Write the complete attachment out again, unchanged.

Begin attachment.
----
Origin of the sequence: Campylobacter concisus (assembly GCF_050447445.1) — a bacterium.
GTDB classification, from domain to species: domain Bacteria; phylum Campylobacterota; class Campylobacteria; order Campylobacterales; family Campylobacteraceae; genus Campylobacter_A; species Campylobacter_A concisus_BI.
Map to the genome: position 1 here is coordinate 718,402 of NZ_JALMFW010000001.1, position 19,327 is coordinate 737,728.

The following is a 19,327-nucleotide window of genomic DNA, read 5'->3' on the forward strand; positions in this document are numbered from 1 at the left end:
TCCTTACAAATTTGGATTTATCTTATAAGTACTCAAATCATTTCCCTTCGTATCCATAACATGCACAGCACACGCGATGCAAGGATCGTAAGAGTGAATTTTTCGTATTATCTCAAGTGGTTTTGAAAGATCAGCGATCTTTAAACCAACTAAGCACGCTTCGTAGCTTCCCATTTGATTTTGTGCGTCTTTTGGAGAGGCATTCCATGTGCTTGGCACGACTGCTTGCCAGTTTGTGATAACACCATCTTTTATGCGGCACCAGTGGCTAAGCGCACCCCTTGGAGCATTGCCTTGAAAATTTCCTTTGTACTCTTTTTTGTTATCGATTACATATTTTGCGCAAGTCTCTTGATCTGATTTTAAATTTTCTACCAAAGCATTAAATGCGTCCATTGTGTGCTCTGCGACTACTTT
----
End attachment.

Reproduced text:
Origin of the sequence: Campylobacter concisus (assembly GCF_050447445.1) — a bacterium.
GTDB classification, from domain to species: domain Bacteria; phylum Campylobacterota; class Campylobacteria; order Campylobacterales; family Campylobacteraceae; genus Campylobacter_A; species Campylobacter_A concisus_BI.
Map to the genome: position 1 here is coordinate 718,402 of NZ_JALMFW010000001.1, position 19,327 is coordinate 737,728.

The following is a 19,327-nucleotide window of genomic DNA, read 5'->3' on the forward strand; positions in this document are numbered from 1 at the left end:
TCCTTACAAATTTGGATTTATCTTATAAGTACTCAAATCATTTCCCTTCGTATCCATAACATGCACAGCACACGCGATGCAAGGATCGTAAGAGTGAATTTTTCGTATTATCTCAAGTGGTTTTGAAAGATCAGCGATCTTTAAACCAACTAAGCACGCTTCGTAGCTTCCCATTTGATTTTGTGCGTCTTTTGGAGAGGCATTCCATGTGCTTGGCACGACTGCTTGCCAGTTTGTGATAACACCATCTTTTATGCGGCACCAGTGGCTAAGCGCACCCCTTGGAGCATTGCCTTGAAAATTTCCTTTGTACTCTTTTTTGTTATCGATTACATATTTTGCGCAAGTCTCTTGATCTGATTTTAAATTTTCTACCAAAGCATTAAATGCGTCCATTGTGTGCTCTGCGACTACTTT